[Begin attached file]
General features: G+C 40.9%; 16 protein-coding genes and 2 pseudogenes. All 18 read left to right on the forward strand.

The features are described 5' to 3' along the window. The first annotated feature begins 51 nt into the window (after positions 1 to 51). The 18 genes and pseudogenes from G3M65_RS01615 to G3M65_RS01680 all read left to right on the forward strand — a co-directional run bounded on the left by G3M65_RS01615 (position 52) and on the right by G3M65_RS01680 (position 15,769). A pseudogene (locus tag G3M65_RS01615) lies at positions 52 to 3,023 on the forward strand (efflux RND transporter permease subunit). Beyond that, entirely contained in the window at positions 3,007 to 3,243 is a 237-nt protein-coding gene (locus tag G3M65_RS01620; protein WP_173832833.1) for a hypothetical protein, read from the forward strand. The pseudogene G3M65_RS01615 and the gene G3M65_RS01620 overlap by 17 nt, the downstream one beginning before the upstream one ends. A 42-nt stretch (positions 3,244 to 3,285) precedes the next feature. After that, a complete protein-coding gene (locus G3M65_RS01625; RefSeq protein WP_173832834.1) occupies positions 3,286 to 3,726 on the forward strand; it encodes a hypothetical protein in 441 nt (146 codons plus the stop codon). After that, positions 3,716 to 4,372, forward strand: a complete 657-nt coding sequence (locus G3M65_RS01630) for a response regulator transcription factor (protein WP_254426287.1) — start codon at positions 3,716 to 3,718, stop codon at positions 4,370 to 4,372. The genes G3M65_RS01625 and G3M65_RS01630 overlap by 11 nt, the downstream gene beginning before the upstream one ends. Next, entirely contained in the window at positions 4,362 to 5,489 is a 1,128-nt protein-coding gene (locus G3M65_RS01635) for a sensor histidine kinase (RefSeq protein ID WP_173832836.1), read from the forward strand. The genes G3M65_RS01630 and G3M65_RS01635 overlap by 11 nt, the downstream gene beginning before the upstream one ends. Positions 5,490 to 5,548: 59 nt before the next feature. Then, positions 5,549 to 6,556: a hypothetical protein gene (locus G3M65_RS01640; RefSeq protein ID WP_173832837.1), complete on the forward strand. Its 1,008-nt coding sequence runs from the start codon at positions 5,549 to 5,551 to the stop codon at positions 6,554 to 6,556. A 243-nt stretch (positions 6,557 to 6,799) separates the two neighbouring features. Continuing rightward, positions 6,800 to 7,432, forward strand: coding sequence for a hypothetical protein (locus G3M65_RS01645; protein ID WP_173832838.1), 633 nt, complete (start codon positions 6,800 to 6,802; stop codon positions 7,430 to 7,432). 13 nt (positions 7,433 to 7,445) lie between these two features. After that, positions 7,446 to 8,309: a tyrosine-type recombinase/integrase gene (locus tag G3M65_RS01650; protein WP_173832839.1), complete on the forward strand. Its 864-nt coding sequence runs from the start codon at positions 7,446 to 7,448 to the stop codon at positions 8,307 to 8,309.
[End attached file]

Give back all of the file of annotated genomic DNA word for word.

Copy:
General features: G+C 40.9%; 16 protein-coding genes and 2 pseudogenes. All 18 read left to right on the forward strand.

The features are described 5' to 3' along the window. The first annotated feature begins 51 nt into the window (after positions 1 to 51). The 18 genes and pseudogenes from G3M65_RS01615 to G3M65_RS01680 all read left to right on the forward strand — a co-directional run bounded on the left by G3M65_RS01615 (position 52) and on the right by G3M65_RS01680 (position 15,769). A pseudogene (locus tag G3M65_RS01615) lies at positions 52 to 3,023 on the forward strand (efflux RND transporter permease subunit). Beyond that, entirely contained in the window at positions 3,007 to 3,243 is a 237-nt protein-coding gene (locus tag G3M65_RS01620; protein WP_173832833.1) for a hypothetical protein, read from the forward strand. The pseudogene G3M65_RS01615 and the gene G3M65_RS01620 overlap by 17 nt, the downstream one beginning before the upstream one ends. A 42-nt stretch (positions 3,244 to 3,285) precedes the next feature. After that, a complete protein-coding gene (locus G3M65_RS01625; RefSeq protein WP_173832834.1) occupies positions 3,286 to 3,726 on the forward strand; it encodes a hypothetical protein in 441 nt (146 codons plus the stop codon). After that, positions 3,716 to 4,372, forward strand: a complete 657-nt coding sequence (locus G3M65_RS01630) for a response regulator transcription factor (protein WP_254426287.1) — start codon at positions 3,716 to 3,718, stop codon at positions 4,370 to 4,372. The genes G3M65_RS01625 and G3M65_RS01630 overlap by 11 nt, the downstream gene beginning before the upstream one ends. Next, entirely contained in the window at positions 4,362 to 5,489 is a 1,128-nt protein-coding gene (locus G3M65_RS01635) for a sensor histidine kinase (RefSeq protein ID WP_173832836.1), read from the forward strand. The genes G3M65_RS01630 and G3M65_RS01635 overlap by 11 nt, the downstream gene beginning before the upstream one ends. Positions 5,490 to 5,548: 59 nt before the next feature. Then, positions 5,549 to 6,556: a hypothetical protein gene (locus G3M65_RS01640; RefSeq protein ID WP_173832837.1), complete on the forward strand. Its 1,008-nt coding sequence runs from the start codon at positions 5,549 to 5,551 to the stop codon at positions 6,554 to 6,556. A 243-nt stretch (positions 6,557 to 6,799) separates the two neighbouring features. Continuing rightward, positions 6,800 to 7,432, forward strand: coding sequence for a hypothetical protein (locus G3M65_RS01645; protein ID WP_173832838.1), 633 nt, complete (start codon positions 6,800 to 6,802; stop codon positions 7,430 to 7,432). 13 nt (positions 7,433 to 7,445) lie between these two features. After that, positions 7,446 to 8,309: a tyrosine-type recombinase/integrase gene (locus tag G3M65_RS01650; protein WP_173832839.1), complete on the forward strand. Its 864-nt coding sequence runs from the start codon at positions 7,446 to 7,448 to the stop codon at positions 8,307 to 8,309.